is three litres, 5.28 pints, 7.5%. And what would that cost me?
can get that for �1.99. �1.99. You drink that lot, �1.99. You'll be
completely smashed. In opposition, the Conservatives
were clear that price was an issue. Their manifesto said: Ban off-
licences and supermarkets from selling alcohol below cost price.
Before coming to power, the Conservatives set up a Health
Commission to find a new way of dealing with public health problems.
Invited onto the panel were those who make and sell alcohol sitting
alongside health professionals. One of those invited was Simon Capewell,
a professor of public health at Liverpool University. He joined
because he thought everything was up for discussion. But he says
that's not how it really worked out. Every time effective interventions
were discussed - legislation, regulation, taxation, subsidies for
healthy options - there was a polite nod, and then we moved on to
the next item, and of course, when we got to drafting and finalising
the report, all of these - the most effective interventions - were
notable by their absence. But in power, the coalition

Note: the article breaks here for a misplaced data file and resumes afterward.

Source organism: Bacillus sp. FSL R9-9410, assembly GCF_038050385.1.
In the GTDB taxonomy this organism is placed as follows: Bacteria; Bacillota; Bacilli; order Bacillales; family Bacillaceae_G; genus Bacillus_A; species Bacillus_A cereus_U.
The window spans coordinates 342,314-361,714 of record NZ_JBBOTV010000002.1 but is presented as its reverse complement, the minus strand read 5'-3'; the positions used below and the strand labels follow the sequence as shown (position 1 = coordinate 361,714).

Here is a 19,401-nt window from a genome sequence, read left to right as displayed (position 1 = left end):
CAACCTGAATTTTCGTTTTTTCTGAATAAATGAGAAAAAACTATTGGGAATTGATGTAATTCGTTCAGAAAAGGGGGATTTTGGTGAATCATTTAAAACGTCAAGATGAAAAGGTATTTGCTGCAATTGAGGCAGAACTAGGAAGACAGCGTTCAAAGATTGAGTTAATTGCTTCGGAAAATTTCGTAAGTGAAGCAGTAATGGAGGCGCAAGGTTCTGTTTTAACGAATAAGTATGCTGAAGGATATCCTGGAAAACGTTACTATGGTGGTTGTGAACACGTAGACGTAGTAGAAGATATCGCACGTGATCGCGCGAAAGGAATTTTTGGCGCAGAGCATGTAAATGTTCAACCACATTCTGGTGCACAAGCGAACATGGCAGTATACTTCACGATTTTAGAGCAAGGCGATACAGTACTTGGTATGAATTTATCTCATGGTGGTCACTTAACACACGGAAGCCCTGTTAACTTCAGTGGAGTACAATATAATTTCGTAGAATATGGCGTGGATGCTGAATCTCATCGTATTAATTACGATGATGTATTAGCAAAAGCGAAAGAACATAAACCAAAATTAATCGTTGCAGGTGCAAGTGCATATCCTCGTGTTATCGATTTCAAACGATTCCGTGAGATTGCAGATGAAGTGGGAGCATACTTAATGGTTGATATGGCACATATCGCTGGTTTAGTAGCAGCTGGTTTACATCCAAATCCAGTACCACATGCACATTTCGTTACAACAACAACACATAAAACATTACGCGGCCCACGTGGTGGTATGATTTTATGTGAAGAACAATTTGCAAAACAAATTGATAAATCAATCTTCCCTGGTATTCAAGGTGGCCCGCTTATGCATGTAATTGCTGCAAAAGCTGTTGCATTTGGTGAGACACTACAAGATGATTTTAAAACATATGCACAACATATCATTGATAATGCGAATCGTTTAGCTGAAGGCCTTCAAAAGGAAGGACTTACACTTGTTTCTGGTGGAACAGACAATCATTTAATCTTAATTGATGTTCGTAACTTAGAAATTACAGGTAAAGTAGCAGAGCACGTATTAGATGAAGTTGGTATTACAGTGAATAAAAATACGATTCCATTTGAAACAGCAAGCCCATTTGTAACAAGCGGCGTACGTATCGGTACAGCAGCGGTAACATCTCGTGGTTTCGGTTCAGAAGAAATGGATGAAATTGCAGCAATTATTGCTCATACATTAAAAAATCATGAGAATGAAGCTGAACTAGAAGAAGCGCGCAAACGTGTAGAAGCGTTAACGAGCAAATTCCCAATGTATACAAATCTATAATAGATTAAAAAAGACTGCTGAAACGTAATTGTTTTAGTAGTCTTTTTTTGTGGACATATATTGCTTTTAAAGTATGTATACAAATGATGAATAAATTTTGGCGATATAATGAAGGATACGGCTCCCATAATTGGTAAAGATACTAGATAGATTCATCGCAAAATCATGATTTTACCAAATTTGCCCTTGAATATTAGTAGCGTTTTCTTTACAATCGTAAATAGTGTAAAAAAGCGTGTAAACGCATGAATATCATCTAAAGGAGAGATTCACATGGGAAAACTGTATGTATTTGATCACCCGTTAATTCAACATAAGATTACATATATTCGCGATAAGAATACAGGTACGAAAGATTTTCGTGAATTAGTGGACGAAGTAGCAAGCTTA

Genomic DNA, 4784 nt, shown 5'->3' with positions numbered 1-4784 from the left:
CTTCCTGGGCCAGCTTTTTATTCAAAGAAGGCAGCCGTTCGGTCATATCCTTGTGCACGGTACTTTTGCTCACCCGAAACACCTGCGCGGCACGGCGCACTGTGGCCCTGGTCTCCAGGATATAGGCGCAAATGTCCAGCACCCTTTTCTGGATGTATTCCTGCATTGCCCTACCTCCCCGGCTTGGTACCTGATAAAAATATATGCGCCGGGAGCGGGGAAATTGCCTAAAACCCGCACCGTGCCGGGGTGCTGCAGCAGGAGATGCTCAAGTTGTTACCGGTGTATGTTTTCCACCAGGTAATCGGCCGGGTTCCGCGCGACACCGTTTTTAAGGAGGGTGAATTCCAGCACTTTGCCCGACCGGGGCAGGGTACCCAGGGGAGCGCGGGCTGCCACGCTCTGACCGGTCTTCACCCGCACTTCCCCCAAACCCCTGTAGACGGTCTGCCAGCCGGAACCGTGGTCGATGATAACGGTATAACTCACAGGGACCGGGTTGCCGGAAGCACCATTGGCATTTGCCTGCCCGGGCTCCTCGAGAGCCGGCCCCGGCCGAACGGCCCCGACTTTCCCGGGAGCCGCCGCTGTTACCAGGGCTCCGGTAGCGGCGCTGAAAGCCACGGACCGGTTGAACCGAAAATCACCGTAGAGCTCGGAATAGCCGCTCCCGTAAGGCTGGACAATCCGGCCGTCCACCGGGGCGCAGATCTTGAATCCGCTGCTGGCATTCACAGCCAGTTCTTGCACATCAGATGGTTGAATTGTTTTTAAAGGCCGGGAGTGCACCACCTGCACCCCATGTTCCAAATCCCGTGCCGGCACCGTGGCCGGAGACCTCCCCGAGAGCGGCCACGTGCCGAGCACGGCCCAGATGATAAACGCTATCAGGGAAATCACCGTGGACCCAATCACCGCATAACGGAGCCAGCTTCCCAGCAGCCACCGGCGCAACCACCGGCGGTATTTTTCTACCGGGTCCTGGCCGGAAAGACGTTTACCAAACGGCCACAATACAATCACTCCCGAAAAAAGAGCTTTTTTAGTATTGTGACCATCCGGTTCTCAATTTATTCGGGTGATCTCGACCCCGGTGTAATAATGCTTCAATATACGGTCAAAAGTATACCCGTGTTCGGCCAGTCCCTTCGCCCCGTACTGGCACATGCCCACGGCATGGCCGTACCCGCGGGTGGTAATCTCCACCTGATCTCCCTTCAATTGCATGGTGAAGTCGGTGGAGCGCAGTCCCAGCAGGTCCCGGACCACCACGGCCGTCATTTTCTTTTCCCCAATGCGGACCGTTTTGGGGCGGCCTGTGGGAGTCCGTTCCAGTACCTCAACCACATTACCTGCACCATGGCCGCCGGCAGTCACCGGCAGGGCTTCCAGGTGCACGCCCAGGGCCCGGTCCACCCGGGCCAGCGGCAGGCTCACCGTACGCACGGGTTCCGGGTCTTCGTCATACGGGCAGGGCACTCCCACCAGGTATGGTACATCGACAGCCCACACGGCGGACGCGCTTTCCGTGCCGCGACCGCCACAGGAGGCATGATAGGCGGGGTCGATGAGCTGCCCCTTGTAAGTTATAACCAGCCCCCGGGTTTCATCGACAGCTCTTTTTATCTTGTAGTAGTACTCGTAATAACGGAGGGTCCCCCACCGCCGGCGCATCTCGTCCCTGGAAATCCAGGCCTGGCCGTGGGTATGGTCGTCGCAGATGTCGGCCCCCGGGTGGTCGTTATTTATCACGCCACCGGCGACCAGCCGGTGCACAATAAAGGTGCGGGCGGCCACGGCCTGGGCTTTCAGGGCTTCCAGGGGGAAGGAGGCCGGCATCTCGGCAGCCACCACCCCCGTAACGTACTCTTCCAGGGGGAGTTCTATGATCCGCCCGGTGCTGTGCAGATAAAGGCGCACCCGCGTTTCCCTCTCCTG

government clearly thought this more consensual approach was a good
idea. They called in the drinks industry and the health lobby.
So in theory, this would bring all of the interested parties together
- the drinks industry and the health lobby with the Government
listening and brokering a way forward. All sounds good.
The companies that make and market alcohol were represented, as were
the supermarkets. A number of health and pressure groups were
there too. But once again the allegation is real change was not
on the agenda. We put forward the suggestion that
the supermarkets should not stack huge mountains of alcohol in the
front of their stores. We put forward the suggestion that we
should have health warnings on alcohol adverts, that supermarkets
shouldn't advertise on the basis of price. All of these suggestions